Museum of Genocide Victims

Open History

Project Description

The ‘Museum of Genocide Victims’ was established in the former KGB building where plans for deportations and the arrests of peaceful inhabitants, the persecution of opponents and the suppression of the resistance were devised and carried out by Soviet institutions between 1940 and 1991. For the Lithuanian nation, this building is a powerful symbol of the 50-year-long Soviet occupation.
This recent history is now taught in Lithuanian schools from the 5th to 12th grade and the Museum has been active in developing material that contributes to this learning and to the mapping of these events in a way that also integrates history with other important subjects such as geography and religion.
The Museum building, now a place of openness and exchange, of participation and interaction, encourages visitors and schoolchildren to learn through experience and to develop their own insights.

How is the project innovative

Learning and engaging in a building which has such a direct connection to this previously suppressed history enables participants to understand the ‘historical facts’ in a very direct and powerful way. The Museum itself is innovative in its approach to display with for example glass display cases embedded in the floor in some sections so that visitors walk about above artifacts belonging to those murdered in the building. The Museum of Genocide Victims, as well as other museums in Lithuania, gathers material (people donate their/their relatives’ things), material that reflects the physical and spiritual forms of genocide performed by the Soviet occupiers against the Lithuanian inhabitants, demonstrates the methods and extent of resistance to the occupying regime, and commemorates genocide victims and freedom fighters.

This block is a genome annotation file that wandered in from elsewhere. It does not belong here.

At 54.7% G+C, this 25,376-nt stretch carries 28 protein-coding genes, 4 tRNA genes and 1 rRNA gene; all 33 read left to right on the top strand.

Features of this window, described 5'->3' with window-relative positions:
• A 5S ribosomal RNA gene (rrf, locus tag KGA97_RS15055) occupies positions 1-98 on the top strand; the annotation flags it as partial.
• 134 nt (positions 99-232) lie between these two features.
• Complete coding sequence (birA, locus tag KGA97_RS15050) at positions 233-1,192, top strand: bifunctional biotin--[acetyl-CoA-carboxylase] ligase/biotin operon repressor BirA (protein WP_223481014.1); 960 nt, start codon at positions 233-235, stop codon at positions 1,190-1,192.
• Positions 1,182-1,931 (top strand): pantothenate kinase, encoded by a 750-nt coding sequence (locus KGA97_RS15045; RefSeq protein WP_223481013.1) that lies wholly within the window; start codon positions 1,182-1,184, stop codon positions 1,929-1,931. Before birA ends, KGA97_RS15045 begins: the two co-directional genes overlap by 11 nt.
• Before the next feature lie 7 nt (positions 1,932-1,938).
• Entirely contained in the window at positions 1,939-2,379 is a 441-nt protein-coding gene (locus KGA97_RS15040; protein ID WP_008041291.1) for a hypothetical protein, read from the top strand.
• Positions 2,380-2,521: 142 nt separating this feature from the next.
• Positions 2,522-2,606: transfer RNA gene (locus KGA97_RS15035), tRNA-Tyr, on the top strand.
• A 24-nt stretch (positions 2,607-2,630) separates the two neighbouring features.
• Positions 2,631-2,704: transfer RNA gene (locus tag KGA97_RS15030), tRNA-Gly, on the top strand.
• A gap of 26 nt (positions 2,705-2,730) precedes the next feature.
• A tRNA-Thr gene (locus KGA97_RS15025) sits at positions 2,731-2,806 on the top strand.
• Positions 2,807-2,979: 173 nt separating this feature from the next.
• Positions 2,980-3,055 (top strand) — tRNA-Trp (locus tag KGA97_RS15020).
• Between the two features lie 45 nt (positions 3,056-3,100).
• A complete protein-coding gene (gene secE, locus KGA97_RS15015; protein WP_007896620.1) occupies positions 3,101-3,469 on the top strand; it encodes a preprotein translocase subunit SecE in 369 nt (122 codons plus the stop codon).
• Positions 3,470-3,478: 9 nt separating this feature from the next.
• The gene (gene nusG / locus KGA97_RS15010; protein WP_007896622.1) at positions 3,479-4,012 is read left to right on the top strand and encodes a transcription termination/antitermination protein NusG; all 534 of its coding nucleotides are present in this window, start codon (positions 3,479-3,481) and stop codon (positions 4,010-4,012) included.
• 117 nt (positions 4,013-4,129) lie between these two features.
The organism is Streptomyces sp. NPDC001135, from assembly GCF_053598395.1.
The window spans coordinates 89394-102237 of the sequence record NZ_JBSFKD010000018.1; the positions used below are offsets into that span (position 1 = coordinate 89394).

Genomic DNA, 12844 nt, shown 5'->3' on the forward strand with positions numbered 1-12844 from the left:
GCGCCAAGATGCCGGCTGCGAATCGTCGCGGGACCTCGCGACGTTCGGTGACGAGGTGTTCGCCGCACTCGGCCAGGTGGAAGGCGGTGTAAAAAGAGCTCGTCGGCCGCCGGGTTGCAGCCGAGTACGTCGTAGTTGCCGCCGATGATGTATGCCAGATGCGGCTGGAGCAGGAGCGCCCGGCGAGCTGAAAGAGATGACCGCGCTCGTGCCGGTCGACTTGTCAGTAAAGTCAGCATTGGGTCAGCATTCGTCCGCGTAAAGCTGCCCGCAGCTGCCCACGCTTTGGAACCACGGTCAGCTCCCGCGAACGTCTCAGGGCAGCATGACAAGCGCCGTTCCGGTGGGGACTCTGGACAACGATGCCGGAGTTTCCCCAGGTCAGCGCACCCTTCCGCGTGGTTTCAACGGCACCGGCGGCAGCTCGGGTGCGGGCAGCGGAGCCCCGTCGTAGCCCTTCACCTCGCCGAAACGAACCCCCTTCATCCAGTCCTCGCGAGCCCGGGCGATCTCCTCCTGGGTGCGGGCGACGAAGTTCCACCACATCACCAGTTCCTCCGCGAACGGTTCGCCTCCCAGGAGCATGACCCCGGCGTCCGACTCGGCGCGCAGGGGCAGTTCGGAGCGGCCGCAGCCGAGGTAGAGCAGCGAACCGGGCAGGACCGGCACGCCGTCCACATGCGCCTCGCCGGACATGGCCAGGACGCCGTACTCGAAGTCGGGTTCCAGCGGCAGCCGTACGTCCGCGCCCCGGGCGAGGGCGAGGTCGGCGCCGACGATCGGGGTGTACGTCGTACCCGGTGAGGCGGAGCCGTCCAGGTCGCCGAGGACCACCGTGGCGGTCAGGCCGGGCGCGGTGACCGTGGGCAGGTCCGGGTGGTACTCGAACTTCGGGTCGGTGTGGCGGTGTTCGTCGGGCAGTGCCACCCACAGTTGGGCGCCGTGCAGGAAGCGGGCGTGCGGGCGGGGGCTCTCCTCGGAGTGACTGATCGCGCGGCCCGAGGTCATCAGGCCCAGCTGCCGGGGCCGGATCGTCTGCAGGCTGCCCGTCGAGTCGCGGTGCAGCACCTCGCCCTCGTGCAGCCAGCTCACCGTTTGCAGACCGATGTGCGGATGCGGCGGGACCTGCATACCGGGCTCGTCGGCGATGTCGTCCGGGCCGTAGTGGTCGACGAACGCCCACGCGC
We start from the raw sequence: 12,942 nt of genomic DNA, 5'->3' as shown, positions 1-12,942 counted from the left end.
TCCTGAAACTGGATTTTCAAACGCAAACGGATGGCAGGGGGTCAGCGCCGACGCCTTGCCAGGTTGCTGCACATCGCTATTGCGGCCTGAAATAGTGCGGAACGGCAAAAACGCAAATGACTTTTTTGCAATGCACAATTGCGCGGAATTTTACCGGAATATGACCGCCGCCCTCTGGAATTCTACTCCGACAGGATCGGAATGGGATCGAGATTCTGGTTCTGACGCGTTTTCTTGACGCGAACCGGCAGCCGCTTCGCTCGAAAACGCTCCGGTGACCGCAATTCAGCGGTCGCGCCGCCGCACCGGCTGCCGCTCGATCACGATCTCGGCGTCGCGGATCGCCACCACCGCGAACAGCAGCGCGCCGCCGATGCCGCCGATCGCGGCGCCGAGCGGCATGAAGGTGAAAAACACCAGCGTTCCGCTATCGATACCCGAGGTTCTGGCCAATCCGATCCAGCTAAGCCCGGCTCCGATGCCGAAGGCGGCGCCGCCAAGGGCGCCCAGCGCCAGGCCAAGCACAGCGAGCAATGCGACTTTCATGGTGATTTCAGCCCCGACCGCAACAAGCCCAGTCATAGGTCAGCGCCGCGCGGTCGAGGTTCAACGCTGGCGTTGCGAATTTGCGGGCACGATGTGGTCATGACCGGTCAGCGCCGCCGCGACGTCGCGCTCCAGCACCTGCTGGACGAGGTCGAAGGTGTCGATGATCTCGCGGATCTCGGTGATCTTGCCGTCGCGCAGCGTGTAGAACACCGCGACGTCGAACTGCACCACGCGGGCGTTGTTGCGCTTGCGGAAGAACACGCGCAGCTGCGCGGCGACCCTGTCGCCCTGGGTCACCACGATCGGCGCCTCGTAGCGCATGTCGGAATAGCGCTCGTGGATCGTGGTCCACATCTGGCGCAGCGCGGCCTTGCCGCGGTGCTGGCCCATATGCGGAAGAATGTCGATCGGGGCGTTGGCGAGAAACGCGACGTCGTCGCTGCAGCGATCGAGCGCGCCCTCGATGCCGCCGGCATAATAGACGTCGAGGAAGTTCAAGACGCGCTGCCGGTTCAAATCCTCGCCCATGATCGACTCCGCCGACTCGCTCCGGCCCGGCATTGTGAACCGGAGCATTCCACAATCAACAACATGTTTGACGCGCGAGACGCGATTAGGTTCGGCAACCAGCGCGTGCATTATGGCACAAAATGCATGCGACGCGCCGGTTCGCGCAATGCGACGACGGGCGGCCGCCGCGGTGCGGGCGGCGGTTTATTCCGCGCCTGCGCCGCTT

How does the project relate to 20th Century European memory

The Museum focuses on a specific dark period of Europe’s History and exposes an attempt to erase individuals from history.


The Museum of Genocide Victim: